Books of the Year 2020

I have to begin with a disclaimer. I read a lot of books in 2020, but not very many new books. And in particular not a lot of fiction (outside of SF). This is something that I’ve noticed is only getting worse. I’d like to read more new fiction, but much of it seems to be getting lost in the shuffle of pages.

Best fiction: I don’t think Clifford Jackman’s The Braver Thing is a perfect book, but it is challenging and different, which is saying something. A pirate ship becomes a social-science lab for experiments in different forms of government. As with S. D. Chrostowska’s The Eyelid (see below) it’s a political allegory. Something must have been going on at this time that was turning people’s minds in this direction . . .




Best non-fiction: Trump dominated my non-fiction reading for most of the past year, as he did throughout his whole depressing reign. Is it over now? I suspect that after a wave of books about the 2020 election land it mostly will be. But we’ll have to see. One non-Trump title I really liked was William Deresiewicz’s The Death of the Artist, which takes a look at the collapse of the arts economy and how it’s being felt on the ground. I think I was most impressed though by the final volume in Rick Perlstein’s epic chronicle of the rise of the American political right, Reaganland: America’s Right Turn 1976-1980. Not a Trump book, though the arrogant New York City real estate maven does have a cameo and you don’t have to look too hard to see where America’s right turn was heading. A fascinating read, despite its heftiness and a ton of typos.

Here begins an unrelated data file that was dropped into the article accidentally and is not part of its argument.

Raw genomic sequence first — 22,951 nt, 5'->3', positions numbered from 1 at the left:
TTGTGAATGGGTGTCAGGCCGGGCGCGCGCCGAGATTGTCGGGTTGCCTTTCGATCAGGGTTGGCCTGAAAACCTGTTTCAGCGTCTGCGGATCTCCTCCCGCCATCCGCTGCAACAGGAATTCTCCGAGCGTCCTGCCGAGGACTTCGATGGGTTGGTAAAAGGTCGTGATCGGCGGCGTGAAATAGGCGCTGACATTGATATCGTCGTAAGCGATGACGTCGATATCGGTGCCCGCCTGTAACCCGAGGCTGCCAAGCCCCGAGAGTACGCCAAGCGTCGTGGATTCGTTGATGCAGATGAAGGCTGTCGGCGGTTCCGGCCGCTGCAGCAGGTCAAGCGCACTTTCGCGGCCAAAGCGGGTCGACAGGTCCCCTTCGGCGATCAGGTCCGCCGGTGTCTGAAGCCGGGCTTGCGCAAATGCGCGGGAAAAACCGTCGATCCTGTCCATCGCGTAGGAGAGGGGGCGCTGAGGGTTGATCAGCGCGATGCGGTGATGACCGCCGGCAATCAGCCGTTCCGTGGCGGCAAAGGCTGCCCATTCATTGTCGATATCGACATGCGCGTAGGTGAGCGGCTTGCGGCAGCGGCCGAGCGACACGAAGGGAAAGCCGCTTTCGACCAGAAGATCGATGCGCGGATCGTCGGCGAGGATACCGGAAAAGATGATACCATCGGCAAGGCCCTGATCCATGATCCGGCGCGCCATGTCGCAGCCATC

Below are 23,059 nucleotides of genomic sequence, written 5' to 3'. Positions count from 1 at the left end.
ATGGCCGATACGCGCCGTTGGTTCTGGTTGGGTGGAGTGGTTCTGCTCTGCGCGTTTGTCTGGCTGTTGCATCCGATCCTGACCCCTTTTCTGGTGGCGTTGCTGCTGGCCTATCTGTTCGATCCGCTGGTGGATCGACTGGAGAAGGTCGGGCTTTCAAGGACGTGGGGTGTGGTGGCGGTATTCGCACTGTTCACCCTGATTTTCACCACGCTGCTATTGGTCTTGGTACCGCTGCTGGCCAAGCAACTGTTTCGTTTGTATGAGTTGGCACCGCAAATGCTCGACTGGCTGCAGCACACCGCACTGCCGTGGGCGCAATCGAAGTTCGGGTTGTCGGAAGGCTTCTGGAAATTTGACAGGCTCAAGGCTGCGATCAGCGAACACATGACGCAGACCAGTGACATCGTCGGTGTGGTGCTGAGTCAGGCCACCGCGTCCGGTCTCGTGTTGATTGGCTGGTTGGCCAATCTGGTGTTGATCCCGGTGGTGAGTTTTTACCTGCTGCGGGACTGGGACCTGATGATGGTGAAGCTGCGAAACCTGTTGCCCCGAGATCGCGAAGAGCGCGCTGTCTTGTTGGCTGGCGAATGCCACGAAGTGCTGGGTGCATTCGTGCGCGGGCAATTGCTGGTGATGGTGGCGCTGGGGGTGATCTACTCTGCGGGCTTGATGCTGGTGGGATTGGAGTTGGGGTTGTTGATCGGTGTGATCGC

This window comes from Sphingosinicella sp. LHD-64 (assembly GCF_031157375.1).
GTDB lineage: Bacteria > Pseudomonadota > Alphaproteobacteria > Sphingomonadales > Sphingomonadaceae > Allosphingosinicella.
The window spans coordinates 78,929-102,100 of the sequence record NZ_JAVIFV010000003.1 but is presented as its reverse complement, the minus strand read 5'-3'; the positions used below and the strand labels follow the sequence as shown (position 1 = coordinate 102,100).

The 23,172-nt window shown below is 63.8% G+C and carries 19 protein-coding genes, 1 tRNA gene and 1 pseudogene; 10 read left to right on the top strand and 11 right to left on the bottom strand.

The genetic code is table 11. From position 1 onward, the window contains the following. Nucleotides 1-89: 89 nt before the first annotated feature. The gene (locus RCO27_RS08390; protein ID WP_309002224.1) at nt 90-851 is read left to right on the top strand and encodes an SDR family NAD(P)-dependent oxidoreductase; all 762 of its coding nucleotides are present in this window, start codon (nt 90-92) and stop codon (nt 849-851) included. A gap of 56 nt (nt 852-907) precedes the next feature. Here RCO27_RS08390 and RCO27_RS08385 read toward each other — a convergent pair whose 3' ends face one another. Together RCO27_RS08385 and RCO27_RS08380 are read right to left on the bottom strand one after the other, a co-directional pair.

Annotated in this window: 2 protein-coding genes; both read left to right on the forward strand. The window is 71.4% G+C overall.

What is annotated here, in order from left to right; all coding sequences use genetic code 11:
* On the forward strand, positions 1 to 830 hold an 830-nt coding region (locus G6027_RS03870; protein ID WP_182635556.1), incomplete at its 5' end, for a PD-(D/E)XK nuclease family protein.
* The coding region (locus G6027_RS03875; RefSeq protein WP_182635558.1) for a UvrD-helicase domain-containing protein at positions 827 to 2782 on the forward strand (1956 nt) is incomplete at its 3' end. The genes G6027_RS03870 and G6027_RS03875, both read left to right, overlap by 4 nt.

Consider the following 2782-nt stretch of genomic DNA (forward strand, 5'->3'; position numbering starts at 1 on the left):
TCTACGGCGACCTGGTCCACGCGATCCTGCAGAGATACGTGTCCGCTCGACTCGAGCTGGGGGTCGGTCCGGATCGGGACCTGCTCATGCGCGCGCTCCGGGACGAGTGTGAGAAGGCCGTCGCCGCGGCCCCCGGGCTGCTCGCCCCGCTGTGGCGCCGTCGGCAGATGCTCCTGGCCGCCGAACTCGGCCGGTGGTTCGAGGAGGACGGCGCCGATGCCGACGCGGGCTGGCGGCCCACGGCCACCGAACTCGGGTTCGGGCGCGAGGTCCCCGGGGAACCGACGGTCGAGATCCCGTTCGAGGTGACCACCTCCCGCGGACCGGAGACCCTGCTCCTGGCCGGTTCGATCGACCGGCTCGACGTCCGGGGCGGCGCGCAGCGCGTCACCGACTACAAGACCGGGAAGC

Best SF: I could go with a number of different titles, but S. D. Chrostowska’s The Eyelid sticks out the most. Not so much for the story as for the way it projects politics and even theory into a fantasy realm which is still relevant and interesting. One of few contemporary SF titles I found myself wanting to read again right away.

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